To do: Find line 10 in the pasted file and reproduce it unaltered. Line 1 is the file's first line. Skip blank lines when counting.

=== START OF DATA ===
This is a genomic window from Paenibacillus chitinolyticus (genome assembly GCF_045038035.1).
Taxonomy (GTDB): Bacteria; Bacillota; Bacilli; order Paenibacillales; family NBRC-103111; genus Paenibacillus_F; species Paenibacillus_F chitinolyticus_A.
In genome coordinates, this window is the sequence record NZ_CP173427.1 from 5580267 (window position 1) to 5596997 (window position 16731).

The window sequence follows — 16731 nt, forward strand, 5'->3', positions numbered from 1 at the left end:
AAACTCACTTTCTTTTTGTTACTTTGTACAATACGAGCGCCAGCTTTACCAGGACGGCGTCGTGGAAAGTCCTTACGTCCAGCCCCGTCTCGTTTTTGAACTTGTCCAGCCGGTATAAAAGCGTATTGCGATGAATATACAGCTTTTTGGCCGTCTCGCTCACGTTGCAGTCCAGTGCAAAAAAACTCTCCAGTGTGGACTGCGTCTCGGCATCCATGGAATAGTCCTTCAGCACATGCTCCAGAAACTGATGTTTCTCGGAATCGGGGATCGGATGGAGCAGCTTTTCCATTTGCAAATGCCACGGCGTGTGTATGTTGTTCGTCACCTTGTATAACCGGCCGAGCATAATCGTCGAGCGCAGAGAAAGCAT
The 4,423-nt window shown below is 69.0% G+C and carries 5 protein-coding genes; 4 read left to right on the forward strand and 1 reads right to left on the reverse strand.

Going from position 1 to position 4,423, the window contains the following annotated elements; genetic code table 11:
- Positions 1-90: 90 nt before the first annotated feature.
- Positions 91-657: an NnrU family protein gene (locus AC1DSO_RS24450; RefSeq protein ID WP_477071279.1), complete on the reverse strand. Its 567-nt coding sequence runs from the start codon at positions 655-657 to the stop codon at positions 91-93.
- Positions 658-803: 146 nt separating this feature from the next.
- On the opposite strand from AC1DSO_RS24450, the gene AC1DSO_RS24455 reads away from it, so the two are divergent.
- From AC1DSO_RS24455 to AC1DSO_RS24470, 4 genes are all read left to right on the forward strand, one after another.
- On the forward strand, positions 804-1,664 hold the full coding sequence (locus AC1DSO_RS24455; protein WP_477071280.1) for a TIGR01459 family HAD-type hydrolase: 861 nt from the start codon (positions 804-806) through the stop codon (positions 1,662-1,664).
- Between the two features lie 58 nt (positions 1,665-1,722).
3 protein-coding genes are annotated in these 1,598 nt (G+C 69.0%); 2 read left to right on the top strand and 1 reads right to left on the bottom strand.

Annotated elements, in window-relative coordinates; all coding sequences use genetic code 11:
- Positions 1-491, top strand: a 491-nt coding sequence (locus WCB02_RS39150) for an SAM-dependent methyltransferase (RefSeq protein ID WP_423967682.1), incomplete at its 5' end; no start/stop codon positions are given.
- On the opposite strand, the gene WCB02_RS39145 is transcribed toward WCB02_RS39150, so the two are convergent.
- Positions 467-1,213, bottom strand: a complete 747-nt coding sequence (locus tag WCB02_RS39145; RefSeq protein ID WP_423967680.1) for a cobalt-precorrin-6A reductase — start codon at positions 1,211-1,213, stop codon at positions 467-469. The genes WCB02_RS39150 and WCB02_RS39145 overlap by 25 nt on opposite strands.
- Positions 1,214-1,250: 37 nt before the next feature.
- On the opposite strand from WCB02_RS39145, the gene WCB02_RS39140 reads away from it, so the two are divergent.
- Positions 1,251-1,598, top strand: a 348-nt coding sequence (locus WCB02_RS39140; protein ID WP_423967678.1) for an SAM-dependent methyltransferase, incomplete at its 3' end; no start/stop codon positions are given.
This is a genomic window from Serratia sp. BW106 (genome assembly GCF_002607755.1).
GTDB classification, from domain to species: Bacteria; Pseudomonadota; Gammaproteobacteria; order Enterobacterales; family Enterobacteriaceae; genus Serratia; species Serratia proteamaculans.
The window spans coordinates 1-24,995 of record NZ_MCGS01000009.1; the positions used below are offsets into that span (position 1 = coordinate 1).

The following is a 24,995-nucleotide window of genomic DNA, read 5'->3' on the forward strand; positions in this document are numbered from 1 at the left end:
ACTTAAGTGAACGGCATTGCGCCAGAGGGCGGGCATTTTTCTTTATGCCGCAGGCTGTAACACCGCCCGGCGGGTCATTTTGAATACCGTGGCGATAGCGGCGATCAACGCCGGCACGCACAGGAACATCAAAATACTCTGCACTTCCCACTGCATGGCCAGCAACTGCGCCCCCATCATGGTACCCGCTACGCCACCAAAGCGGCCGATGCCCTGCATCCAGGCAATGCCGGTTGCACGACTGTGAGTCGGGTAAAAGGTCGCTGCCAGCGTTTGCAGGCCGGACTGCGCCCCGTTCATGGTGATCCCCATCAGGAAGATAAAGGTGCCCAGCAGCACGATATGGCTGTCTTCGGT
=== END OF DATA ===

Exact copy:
- Positions 658-803: 146 nt separating this feature from the next.